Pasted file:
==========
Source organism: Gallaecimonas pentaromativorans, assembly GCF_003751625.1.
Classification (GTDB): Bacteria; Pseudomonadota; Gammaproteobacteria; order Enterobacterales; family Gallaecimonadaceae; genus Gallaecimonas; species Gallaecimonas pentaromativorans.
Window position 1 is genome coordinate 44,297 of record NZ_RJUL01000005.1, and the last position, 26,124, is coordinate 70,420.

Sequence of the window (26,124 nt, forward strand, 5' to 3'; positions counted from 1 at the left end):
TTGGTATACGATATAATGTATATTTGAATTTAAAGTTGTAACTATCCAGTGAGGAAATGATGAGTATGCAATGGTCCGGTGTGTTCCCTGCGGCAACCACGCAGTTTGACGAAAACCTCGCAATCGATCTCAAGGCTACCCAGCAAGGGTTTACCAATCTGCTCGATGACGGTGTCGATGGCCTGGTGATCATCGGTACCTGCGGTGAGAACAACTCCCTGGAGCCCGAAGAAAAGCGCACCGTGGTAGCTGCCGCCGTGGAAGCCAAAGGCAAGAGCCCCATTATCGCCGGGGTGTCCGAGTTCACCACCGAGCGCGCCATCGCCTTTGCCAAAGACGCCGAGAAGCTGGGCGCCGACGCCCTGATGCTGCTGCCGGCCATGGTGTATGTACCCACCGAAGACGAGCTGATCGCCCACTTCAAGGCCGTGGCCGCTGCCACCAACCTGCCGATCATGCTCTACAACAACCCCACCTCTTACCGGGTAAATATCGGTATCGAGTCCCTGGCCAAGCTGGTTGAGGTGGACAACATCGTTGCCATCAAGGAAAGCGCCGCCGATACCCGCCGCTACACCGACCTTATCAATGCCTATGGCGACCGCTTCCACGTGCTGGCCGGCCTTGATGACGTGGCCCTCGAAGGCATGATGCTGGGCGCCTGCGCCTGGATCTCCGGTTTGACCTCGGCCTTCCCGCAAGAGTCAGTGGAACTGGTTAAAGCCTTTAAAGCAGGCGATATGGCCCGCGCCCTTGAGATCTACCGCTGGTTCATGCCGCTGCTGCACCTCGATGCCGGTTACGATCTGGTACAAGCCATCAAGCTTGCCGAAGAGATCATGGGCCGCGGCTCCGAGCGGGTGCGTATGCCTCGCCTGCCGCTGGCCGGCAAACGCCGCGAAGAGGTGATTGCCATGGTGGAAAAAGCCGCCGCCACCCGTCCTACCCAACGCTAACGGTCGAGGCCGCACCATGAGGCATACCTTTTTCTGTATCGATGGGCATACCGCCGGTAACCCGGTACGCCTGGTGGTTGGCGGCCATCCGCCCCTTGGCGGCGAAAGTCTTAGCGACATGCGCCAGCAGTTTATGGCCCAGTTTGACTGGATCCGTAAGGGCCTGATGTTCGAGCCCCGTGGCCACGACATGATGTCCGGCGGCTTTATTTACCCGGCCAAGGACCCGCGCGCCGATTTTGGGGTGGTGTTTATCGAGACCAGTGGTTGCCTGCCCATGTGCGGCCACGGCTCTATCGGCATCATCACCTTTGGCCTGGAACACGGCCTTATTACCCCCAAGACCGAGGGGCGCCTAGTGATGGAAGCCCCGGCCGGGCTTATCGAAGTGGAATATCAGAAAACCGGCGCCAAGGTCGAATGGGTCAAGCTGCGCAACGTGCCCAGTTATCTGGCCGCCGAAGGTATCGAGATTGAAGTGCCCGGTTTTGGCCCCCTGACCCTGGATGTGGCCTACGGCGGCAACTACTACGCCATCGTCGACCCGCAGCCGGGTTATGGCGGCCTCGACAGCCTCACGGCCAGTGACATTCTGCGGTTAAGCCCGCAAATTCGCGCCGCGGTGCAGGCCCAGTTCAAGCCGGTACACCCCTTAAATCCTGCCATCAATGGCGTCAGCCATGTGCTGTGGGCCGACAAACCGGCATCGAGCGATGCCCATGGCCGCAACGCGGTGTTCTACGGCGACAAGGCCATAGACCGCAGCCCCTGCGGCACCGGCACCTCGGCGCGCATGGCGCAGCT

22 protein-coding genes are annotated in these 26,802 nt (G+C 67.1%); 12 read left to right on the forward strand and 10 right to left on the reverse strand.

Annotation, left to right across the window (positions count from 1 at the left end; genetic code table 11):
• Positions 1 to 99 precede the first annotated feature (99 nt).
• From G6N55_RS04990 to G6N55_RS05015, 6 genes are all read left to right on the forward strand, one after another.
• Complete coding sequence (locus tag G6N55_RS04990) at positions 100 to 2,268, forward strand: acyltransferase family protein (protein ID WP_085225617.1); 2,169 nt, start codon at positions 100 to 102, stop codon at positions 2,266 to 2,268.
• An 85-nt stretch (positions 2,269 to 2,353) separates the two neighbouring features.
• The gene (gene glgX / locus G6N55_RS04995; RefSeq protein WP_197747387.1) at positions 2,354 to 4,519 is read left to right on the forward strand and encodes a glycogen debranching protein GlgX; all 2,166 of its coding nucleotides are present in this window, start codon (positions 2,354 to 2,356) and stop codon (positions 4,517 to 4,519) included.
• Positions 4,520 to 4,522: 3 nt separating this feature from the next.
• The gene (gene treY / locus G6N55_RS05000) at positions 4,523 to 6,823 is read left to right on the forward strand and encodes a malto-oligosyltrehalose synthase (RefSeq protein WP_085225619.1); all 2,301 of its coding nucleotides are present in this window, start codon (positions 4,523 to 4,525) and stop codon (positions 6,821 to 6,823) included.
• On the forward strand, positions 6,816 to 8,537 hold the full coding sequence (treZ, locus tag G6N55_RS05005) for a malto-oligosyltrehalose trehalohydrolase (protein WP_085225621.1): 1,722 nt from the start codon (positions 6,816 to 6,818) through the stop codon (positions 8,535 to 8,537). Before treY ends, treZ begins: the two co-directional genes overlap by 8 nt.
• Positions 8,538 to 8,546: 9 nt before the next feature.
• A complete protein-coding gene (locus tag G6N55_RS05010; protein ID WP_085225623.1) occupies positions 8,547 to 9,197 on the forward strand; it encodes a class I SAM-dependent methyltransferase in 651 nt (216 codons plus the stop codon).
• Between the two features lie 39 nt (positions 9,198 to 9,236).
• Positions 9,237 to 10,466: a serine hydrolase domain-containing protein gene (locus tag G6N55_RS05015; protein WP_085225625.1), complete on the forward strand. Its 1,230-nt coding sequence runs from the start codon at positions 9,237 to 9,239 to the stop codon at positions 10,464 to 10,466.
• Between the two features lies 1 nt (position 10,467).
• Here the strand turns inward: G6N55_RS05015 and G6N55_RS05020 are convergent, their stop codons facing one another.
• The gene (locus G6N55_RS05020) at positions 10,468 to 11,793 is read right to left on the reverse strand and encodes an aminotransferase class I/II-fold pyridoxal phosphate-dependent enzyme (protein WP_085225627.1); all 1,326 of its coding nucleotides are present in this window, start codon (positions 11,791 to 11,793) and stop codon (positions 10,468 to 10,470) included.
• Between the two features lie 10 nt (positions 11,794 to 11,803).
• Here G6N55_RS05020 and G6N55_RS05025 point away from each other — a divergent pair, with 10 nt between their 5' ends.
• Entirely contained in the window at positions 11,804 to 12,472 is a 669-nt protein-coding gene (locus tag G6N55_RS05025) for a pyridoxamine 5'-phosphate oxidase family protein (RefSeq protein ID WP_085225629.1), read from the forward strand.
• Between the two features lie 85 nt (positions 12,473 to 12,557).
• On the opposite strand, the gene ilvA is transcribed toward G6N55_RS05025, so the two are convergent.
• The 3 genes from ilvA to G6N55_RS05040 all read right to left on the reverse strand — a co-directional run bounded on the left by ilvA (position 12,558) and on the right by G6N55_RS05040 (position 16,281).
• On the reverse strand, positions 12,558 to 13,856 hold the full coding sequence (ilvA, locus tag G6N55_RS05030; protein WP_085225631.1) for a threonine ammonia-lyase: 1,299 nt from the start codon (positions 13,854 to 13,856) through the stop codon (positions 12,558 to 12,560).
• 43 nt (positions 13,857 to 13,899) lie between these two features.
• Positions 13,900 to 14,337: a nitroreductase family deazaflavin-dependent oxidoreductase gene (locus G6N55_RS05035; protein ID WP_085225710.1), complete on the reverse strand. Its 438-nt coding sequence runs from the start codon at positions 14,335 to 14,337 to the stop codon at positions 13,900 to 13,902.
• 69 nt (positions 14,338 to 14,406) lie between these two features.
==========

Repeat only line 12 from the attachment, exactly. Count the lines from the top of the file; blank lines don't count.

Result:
• The gene (gene glgX / locus G6N55_RS04995; RefSeq protein WP_197747387.1) at positions 2,354 to 4,519 is read left to right on the forward strand and encodes a glycogen debranching protein GlgX; all 2,166 of its coding nucleotides are present in this window, start codon (positions 2,354 to 2,356) and stop codon (positions 4,517 to 4,519) included.